When is comes to breathing techniques, you should always take a full, deep breath prior to pressing your lips on the trumpet. Be sure not to lift shoulders upon inhale, but relax yourself completely while you breathing in, as opposed to tensing yourself up. And remember, never hold your air in, but inhale in tempo and blow instantly.

Playing posture

There are of course some things to consider when it comes to trumpet playing posture, and holding the instrument as well. To start, never point the bell to the floor, though it is perfectly natural to have the trumpet pointing slightly downwards, but not too much. Remember to never lock your knees, and relax your shoulders, but do not slouch. Be sure to keep your arms a bit away from your body. Try and keep yourself in good physical condition as this will greatly assist both your posture as well as your breathing techniques.

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When it comes to holding the instrument, whether you are right handed or left handed there is a proper method on how to do it:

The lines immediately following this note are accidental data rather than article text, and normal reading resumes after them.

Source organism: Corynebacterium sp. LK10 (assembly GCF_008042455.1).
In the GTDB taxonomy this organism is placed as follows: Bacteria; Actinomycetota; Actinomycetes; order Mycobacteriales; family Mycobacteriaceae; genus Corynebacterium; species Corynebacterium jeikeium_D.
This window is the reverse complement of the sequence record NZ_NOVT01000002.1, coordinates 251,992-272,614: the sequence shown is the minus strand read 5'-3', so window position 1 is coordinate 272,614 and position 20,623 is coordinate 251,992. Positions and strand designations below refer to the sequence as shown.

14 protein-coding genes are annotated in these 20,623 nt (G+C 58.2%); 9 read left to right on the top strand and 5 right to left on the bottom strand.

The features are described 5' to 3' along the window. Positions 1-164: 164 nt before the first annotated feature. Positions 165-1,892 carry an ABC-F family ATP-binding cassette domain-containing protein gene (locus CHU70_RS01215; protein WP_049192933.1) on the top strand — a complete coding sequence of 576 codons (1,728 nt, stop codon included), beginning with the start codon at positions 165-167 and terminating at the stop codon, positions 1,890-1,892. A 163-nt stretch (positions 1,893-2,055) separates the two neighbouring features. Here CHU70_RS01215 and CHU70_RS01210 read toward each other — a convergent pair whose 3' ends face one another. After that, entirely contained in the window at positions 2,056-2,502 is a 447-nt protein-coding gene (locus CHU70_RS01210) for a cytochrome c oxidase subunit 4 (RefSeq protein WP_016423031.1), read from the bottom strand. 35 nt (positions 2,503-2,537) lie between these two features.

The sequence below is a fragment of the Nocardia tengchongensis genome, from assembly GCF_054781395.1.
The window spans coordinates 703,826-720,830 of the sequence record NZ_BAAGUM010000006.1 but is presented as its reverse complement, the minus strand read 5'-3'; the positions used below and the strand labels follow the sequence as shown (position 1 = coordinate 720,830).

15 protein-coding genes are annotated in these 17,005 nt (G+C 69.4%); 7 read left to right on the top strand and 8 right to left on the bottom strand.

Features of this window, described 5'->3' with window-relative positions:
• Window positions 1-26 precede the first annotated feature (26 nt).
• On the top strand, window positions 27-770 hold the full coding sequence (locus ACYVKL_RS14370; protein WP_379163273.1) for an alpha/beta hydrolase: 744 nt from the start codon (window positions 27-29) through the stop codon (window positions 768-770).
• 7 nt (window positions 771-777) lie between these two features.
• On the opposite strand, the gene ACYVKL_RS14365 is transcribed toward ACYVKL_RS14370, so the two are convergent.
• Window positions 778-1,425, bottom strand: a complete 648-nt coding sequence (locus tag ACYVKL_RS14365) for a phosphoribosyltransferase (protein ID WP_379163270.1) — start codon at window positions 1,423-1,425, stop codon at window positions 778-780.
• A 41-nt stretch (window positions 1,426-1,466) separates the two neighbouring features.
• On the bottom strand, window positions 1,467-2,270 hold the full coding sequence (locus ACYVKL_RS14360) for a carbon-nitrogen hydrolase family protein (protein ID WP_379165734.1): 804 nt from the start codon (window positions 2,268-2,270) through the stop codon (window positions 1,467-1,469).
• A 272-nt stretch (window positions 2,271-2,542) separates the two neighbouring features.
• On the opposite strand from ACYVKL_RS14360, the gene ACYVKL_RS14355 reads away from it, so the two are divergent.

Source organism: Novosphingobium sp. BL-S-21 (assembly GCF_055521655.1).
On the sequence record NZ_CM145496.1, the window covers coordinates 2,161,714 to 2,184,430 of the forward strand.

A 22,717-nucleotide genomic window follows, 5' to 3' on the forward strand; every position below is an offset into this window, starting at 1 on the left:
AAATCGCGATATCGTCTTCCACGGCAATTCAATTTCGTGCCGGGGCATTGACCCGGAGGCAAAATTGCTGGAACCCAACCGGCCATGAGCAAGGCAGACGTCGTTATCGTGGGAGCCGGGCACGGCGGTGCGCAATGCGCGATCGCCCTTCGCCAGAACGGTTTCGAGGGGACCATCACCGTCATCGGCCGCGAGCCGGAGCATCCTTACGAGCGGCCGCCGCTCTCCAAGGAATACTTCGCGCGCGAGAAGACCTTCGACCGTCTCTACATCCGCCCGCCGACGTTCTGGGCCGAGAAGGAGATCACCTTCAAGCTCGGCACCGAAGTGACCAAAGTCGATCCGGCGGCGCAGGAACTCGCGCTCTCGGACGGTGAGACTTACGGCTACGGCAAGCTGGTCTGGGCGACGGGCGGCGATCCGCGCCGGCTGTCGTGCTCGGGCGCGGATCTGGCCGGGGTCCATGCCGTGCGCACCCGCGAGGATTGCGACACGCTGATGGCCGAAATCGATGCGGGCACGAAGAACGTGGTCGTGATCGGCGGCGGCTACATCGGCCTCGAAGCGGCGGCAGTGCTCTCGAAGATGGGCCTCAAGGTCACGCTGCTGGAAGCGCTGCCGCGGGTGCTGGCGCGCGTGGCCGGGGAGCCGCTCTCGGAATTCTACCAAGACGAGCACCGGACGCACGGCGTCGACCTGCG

Right Handed:

  • With your thumb in between the 1st and 2nd valve casings or in front of 1st valve casing.
  • Index, middle and ring-fingers should be to the valves (finger buttons).
  • Your pinky finger should be on the hook (it is not recommended to hold your pinky in the hook in order to prevent excessive pressure).

Left Handed:

  • With your thumb on the 1st valve slide (the majority of  trumpets have a hook for your thumb).
  • Index and middle fingers should be placed behind the 3rd valve casing.
  • Your ring finger placed in the 3rd valve slide ring.
  • Pinky finger under the 3rd valve slide.

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Never hold your trumpet too tightly and remember to support the weight of the trumpet only with your left hand, as this will allow you to push the valves far more efficiently with your right hand.

And when it comes to how you press the valves, it is recommended that you do it straight down with the “cushions” of your fingers. If you repeatedly press them diagonally, it is highly likely that they will start jamming.

Be sure to always practice for at least 15 minutes per day, though an hour is the most recommended to truly allow your skill to grow and develop. Now you have all the basics and you are ready to start your first trumpet lesson!